|Chennai||Rs. 24470.00 (1.37%)|
|Mumbai||Rs. 24900.00 (0.97%)|
|Delhi||Rs. 24200.00 (1.26%)|
|Kolkata||Rs. 24160.00 (0%)|
|Kerala||Rs. 24000.00 (0.63%)|
|Bangalore||Rs. 23800.00 (0%)|
|Hyderabad||Rs. 24140.00 (1.17%)|
We find technicals on the Nifty constructive (positive) from a short to medium-term perspective. The recent phase of multi-week decline since the February peak of over 5,600 was a correction in a broader uptrend that started with the December 2011-February 2012 upmove, which saw the Nifty move up from 4,550 to 5,600 levels.
This decline, since the February peak of over 5,600, has had three defining characteristics. First, volumes have been distinctly lower than the preceding run-up of the December-February period. Second, good buying support has emerged near the 4,800 level, which happens to be the 76.4 per cent retracement of the entire upmove of the December-February period. Third and perhaps the most important, front pages of newspapers have spelt gloom and the fundamental situation has seemed to worsen.
All of these, to us, appear to be characteristics of wave two of a five-wave Elliot advance. According to Elliot, a motive advance unfolds in five different waves of which the first, the third and the fifth are in the direction of the primary trend while the second and the fourth waves are corrective and hence, run counter to the primary trend.
In simple terms, the upmove that had started in December 2011 off the Nifty lows of 4,550 was the beginning of a fresh uptrend. The decline that we recently saw was just a correction of that uptrend and the next leg up should take us at least beyond the February peak of 5,600 or thereabouts. That news and fundamentals have been adverse is normal, by Elliot’s suggestion. This is typically the case during waves one and two of a fresh uptrend. One can explain this by thinking of markets as being forward-looking and hence, moving higher before news actually starts turning favourable.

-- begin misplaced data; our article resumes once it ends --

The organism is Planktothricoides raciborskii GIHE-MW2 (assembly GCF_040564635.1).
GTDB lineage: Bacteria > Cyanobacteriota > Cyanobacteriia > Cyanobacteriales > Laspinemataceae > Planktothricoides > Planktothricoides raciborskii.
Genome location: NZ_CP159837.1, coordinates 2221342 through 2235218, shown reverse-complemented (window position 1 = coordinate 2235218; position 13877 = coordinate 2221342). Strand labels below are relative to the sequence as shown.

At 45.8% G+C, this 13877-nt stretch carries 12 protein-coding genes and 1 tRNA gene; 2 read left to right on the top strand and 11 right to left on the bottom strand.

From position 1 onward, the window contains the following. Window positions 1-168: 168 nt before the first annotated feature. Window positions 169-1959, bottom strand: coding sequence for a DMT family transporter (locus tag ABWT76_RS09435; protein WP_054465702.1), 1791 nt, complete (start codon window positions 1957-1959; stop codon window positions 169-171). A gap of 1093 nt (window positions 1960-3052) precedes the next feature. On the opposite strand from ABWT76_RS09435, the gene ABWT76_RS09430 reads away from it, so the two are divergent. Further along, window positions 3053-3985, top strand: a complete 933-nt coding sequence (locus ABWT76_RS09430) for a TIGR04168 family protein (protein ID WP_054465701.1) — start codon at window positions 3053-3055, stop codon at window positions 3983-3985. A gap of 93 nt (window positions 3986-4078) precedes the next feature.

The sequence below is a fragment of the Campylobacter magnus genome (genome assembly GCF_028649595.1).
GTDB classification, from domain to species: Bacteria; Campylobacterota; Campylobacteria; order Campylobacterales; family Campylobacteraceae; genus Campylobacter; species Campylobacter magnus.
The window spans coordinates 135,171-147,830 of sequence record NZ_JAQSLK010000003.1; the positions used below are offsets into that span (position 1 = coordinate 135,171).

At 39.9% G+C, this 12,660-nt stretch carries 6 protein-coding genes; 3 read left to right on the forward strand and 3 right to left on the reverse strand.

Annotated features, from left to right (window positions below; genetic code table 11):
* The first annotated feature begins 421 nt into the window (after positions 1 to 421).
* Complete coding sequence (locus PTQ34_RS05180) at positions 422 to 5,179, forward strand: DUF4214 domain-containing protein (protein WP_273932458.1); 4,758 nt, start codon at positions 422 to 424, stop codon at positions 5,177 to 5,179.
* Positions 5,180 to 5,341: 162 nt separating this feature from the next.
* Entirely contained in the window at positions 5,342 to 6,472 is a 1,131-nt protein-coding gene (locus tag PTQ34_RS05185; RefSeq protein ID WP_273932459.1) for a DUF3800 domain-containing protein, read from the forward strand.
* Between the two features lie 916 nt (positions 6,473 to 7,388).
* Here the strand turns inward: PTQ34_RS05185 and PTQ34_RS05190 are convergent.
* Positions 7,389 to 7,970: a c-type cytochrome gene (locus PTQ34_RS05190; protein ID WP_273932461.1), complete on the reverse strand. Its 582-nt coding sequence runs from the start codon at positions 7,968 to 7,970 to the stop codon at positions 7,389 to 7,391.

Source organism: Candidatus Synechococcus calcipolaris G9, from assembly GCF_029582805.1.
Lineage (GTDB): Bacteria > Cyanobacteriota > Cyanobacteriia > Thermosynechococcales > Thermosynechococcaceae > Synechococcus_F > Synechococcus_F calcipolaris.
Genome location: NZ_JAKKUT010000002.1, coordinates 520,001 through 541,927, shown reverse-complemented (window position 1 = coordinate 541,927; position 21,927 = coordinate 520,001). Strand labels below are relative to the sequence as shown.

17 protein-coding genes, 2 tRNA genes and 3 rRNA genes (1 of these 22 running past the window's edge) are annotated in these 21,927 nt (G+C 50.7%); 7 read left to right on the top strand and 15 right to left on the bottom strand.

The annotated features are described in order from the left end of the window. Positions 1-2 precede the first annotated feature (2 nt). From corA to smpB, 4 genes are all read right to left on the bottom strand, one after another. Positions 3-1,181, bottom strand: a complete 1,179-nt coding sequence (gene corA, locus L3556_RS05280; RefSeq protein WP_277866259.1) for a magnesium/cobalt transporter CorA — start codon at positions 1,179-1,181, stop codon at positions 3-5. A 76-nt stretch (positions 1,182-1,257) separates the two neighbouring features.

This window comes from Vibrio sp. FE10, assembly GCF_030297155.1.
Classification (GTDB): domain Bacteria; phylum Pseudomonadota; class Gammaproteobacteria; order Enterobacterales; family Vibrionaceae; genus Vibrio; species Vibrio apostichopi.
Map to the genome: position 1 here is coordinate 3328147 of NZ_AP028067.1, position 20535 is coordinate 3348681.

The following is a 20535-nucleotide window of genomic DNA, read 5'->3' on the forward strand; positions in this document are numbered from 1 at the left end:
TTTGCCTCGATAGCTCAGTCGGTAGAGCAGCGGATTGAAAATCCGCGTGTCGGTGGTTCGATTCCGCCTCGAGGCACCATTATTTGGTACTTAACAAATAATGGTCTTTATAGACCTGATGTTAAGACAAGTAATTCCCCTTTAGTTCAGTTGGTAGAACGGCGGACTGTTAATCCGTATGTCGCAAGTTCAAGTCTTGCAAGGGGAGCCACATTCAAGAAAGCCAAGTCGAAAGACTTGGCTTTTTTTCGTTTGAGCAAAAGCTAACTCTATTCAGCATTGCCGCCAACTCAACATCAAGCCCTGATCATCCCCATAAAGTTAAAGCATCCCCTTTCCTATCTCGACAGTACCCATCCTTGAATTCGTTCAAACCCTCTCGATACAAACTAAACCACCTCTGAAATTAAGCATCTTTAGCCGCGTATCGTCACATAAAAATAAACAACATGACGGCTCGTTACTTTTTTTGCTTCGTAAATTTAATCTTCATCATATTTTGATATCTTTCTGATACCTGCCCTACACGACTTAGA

Other technical indicators point to a similar picture. Massive build-up of positions across put strikes suggests market participants have heavily bought insurance expecting downsides. This, from a contrarian perspective, is a positive. Rise in the relative strength of Nifty over key global equity indices is yet another positive.
The Nifty also finds itself above the trendline that had defined the ‘lower highs’ formations since the February peak, indicating the downward consolidation phase is behind us (refer to the bold black trendline in the chart below).
From a slightly longer term view, the Nifty has moved higher from the channel that it had moved in during the bearish period of November-December 2011 (refer to the dotted parallel lines in the chart). This is yet another indication we are out of the woods and headed for better times.
To sum up, we are positive on the prospects of the Indian markets, going forward. Downsides should be limited and should provide attractive entry points into this market.
The author heads derivatives research at Ambit Capital